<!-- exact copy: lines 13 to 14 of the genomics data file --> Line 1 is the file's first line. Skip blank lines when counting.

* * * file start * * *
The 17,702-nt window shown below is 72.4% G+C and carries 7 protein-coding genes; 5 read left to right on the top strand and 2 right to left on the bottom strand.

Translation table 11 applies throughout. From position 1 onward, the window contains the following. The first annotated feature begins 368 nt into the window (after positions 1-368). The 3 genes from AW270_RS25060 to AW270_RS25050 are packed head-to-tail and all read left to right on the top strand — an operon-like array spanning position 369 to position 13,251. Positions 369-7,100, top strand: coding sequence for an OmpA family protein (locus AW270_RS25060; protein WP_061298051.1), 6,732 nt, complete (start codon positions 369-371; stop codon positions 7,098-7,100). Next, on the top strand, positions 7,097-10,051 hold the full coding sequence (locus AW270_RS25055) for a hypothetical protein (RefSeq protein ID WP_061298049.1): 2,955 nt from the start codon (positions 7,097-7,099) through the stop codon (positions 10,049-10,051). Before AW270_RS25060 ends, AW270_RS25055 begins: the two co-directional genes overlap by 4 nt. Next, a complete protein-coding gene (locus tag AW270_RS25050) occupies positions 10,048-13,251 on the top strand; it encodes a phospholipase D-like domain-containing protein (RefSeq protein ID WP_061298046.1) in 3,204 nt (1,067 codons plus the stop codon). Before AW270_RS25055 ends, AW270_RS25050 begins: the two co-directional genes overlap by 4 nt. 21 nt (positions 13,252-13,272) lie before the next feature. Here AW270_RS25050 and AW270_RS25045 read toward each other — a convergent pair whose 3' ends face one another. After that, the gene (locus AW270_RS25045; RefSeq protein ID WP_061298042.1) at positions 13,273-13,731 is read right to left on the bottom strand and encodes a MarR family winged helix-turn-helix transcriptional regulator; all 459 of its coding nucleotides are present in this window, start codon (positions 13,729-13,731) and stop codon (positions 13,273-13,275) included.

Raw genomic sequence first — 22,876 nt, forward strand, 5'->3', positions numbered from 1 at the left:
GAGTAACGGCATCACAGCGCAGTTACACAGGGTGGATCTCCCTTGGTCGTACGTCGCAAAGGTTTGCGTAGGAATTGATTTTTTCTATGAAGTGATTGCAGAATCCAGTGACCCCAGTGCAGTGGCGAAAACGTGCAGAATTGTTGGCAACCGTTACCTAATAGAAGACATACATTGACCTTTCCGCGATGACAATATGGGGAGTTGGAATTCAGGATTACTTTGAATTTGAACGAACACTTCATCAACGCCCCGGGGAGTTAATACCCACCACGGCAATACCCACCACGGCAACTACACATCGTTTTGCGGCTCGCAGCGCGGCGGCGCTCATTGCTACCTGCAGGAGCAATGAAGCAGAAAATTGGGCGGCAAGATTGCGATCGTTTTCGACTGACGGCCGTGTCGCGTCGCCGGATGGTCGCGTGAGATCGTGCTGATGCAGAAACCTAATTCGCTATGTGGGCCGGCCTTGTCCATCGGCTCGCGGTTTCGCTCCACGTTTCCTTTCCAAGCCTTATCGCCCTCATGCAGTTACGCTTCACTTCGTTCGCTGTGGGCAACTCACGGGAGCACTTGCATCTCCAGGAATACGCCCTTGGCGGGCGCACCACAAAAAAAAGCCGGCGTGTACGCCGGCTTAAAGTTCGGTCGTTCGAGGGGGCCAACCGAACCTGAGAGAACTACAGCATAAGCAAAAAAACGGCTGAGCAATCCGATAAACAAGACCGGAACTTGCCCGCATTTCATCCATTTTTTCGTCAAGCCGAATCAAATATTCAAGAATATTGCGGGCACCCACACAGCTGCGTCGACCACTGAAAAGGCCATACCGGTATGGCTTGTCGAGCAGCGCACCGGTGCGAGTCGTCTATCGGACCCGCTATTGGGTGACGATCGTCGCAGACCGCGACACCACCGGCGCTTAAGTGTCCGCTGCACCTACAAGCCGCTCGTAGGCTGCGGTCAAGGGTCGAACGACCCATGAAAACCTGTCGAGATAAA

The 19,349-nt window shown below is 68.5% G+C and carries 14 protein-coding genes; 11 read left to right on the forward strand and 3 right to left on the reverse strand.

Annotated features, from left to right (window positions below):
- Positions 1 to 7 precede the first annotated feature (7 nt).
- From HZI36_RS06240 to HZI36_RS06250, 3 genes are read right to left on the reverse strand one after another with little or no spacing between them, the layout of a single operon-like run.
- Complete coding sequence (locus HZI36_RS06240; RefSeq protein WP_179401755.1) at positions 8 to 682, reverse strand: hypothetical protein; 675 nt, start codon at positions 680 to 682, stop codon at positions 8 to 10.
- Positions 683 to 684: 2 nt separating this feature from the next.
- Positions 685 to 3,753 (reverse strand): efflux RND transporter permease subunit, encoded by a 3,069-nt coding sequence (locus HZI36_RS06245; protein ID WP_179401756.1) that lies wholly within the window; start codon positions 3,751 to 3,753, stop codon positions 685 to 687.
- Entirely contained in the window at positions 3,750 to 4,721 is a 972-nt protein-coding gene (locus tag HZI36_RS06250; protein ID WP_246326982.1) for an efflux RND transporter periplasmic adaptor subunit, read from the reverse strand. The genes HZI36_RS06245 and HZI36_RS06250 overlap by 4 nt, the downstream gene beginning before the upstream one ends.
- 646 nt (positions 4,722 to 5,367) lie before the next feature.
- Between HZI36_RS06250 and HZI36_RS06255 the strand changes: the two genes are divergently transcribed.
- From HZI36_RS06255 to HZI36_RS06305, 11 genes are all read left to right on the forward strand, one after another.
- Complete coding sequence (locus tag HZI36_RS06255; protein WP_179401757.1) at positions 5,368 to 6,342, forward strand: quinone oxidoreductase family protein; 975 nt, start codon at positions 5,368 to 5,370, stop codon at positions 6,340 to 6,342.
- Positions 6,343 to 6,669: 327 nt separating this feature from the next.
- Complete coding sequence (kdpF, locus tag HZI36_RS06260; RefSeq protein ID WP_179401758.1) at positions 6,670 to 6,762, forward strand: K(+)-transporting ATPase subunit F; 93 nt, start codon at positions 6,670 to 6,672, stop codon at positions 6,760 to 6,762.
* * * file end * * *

- 646 nt (positions 4,722 to 5,367) lie before the next feature.
- Between HZI36_RS06250 and HZI36_RS06255 the strand changes: the two genes are divergently transcribed.